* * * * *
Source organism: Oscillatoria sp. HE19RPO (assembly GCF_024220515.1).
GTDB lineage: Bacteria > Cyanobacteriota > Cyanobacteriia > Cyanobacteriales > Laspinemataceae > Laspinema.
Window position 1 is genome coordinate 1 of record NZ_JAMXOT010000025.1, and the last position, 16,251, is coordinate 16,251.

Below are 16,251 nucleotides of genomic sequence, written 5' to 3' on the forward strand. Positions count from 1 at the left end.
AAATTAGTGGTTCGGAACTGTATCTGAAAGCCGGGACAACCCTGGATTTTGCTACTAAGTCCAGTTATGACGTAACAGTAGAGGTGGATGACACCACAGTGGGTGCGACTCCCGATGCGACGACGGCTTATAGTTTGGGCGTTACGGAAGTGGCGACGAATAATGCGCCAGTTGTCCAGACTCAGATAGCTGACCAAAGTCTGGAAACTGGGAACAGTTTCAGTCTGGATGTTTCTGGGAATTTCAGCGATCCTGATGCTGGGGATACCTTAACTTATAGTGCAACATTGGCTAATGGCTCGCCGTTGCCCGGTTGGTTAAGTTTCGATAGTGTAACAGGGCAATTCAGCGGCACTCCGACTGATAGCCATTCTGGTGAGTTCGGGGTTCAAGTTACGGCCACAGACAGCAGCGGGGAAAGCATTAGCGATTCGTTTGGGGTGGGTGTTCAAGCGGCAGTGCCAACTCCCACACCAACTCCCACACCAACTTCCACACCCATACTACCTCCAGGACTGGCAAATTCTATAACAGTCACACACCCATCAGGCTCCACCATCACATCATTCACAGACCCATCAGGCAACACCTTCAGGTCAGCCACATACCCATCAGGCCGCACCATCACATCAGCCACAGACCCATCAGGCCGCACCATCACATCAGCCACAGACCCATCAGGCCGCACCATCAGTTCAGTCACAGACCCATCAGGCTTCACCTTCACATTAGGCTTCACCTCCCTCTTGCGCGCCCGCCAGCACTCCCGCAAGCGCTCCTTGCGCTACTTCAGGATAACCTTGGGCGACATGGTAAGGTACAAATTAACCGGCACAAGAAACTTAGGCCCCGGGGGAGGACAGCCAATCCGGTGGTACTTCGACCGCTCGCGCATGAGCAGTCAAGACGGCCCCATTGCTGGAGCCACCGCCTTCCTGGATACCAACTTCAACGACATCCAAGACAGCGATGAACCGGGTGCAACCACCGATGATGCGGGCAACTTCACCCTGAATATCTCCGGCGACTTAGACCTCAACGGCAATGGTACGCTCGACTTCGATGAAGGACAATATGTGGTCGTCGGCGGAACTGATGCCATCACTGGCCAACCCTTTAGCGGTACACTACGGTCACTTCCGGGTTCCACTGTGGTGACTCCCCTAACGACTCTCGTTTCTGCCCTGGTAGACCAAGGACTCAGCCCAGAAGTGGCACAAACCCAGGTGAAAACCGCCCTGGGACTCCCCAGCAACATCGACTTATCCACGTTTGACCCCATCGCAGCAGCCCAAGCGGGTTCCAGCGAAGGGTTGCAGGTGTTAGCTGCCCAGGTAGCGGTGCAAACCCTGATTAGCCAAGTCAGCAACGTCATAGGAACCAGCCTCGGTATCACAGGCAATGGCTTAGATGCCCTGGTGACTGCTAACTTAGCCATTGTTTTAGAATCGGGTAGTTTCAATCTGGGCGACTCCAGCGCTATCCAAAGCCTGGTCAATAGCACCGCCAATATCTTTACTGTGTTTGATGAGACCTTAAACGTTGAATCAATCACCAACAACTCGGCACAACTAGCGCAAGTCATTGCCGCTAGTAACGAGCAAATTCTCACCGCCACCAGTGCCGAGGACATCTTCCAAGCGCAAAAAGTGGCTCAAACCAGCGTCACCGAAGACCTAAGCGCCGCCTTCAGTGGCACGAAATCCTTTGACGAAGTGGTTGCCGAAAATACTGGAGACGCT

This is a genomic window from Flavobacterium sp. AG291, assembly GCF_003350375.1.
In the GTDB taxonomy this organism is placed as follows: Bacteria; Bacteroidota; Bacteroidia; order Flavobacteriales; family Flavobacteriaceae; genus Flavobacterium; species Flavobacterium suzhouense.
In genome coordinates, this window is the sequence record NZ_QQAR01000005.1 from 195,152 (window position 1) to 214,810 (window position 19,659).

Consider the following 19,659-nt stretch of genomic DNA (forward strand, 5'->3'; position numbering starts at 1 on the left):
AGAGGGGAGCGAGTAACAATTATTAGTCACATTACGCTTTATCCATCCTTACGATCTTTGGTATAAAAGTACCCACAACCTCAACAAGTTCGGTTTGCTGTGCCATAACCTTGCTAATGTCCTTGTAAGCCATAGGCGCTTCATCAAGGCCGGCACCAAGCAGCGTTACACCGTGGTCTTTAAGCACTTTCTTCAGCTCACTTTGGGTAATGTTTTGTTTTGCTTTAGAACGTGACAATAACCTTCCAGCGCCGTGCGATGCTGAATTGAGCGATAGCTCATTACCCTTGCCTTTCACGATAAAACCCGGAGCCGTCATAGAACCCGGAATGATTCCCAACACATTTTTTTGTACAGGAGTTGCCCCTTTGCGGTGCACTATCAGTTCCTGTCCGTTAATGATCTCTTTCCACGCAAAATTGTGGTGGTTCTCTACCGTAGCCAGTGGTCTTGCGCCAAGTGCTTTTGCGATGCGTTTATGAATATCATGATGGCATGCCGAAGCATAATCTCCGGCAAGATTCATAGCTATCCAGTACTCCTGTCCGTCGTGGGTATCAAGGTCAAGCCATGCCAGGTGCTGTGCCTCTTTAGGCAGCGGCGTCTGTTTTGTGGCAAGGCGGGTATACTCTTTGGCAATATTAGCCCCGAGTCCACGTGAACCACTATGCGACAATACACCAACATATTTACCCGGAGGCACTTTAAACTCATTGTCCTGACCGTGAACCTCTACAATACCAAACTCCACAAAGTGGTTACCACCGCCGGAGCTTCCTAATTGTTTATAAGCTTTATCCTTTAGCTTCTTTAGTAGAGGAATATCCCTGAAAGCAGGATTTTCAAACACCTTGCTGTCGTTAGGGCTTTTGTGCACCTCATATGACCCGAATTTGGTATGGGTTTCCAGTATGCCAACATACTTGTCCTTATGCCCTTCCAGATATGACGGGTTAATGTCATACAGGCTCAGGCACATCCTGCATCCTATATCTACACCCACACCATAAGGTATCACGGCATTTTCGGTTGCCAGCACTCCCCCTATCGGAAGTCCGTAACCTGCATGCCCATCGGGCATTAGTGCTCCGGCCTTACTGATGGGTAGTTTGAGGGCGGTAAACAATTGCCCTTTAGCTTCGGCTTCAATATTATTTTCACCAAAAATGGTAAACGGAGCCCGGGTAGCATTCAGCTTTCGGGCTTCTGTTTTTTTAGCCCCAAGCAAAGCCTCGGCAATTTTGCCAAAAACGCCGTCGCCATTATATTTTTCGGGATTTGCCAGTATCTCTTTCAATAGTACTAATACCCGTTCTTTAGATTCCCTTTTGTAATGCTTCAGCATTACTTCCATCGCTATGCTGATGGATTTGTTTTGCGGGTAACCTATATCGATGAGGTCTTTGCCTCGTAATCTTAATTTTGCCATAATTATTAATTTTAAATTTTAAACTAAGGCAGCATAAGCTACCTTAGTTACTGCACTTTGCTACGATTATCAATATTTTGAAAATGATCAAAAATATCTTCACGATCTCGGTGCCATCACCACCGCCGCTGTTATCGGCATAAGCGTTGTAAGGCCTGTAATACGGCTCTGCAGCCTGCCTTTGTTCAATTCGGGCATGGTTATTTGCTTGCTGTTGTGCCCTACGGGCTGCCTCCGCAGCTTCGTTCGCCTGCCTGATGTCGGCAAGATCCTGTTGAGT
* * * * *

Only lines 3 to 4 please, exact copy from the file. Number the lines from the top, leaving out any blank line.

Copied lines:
Window position 1 is genome coordinate 1 of record NZ_JAMXOT010000025.1, and the last position, 16,251, is coordinate 16,251.

Below are 16,251 nucleotides of genomic sequence, written 5' to 3' on the forward strand. Positions count from 1 at the left end.